Marjon Clinic – 29th March 2020 for 3.5 hours

I spent this time in clinic, helping another student with a client who we initially thought had a lateral meniscus tear and also conducted an appointment with a previous client who presented with costovertebral dysfunction.

Reflective Summary

A virtual appointment had been previously completed with the first client (see reflection).To summarise, from the subjective assessment it sounded like a lateral meniscus tear, however all of the special tests that correspond to this pathology were negative. This prompted us to revaluate the clinical impression. Other common causes of lateral knee pain include lateral collateral ligament sprain, patellofemoral dysfunction, biceps femoris tendonitis and iliotibial band syndrome  (Winslow, 2014).

When observing the clients squat, we noticed that they lifted there heels off the ground, as they got deeper into the squat position. This suggested that dorsiflexion range of movement (ROM) was reduced therefore exercises such as self ankle mobilisations and heel lowers were used to increased this range at the ankle. Ankle dorsiflexion is essential during terminal stance of gait, if reduced in can affect kinetic and kinematics at the knee and cause problems further up the kinetic chain (Ota et al., 2014). There is an abundance of literature validating the effective of strengthening and aerobic conditioning programmes in managing knee pain (Chirichella et al., 2019). Because of this isometric quad exercise, terminal extensions, clamshells, side lying abductions and crab walks were all prescribed.

My second client had been into clinic previously (see reflection).I was thrilled to hear that she no longer had any pain in the thoracic region which implies that a combination of manual therapy and mobility exercises worked. However, they were now experiencing a sharp pain in both sides of the lower back. After completing a thorough objective assessment including ROM, palpations and special tests, it was considered to be non-specific lower back pain. This term is used when the pathoanatomical cause of pain cannot be determined (Maher, Underwood & Buchbinder, 2017). It is suggested that the onset and course of pain are influenced by stress (Crettaz et al., 2013) which is apparent with this client as they described their stress levels as high.

What Went Well

I feel happy with my progress regarding the completion of the subjective and objective assessment. I need to continue to work on devising clinical impressions based off of the assessment information with a rationale for why.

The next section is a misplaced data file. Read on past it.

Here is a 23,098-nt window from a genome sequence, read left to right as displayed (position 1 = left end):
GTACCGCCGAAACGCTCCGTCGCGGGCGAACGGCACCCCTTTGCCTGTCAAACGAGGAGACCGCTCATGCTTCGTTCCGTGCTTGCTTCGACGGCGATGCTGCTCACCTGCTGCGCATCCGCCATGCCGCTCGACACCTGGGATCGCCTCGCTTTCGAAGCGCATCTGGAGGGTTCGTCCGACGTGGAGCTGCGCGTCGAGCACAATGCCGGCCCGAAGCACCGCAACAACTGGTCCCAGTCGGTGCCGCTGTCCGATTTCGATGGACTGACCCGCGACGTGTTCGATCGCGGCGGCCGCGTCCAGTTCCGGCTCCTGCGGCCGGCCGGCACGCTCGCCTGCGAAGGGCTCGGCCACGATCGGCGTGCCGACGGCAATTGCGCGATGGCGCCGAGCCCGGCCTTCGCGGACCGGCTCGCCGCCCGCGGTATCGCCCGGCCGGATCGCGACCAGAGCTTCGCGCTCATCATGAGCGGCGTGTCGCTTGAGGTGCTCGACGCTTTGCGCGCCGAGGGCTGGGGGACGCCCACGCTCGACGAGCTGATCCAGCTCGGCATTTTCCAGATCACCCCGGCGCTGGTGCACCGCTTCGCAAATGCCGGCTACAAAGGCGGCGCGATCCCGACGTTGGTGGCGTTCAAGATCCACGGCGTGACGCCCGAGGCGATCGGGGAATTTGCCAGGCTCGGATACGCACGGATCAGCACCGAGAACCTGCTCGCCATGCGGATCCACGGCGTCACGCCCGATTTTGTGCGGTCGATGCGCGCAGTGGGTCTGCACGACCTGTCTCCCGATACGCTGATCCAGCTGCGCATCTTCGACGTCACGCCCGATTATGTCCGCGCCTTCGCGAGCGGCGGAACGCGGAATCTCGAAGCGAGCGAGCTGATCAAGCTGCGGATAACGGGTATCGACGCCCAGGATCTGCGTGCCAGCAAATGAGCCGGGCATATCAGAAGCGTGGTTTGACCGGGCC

Areas for Improvement Action Plan
Need to understand the anatomy of the body to help differentiate between different clinical impressions. Over Easter begin to revise anatomy.
What abnormalities could be seen in specific functional movements Find out what areas of the body we need to watch for any abnormalities when conducting functional movements

Closing the Loop

Since writing this reflection, I have began to revise anatomy in order to develop my understanding further.


Chirichella, P. S., Jow, S., Iacono, S., Wey, H. E., & Malanga, G. A. (2019). Treatment of knee meniscus pathology: rehabilitation, surgery, and orthobiologics. PM&R, 11(3), 292-308.

Crettaz, B., Marziniak, M., Willeke, P., Young, P., Hellhammer, D., Stumpf, A., & Burgmer, M. (2013). Stress-induced allodynia–evidence of increased pain sensitivity in healthy humans and patients with chronic pain after experimentally induced psychosocial stress. PloS one, 8(8), e69460.

Maher, C., Underwood, M., & Buchbinder, R. (2017). Non-specific low back pain. The Lancet, 389(10070), 736-747.

Ota, S., Ueda, M., Aimoto, K., Suzuki, Y., & Sigward, S. M. (2014). Acute influence of restricted ankle dorsiflexion angle on knee joint mechanics during gait. The Knee21(3), 669-675.

Winslow, J. (2014). Treatment of lateral knee pain using soft tissue mobilization in four female triathletes. International journal of therapeutic massage & bodywork, 7(3), 25-31.

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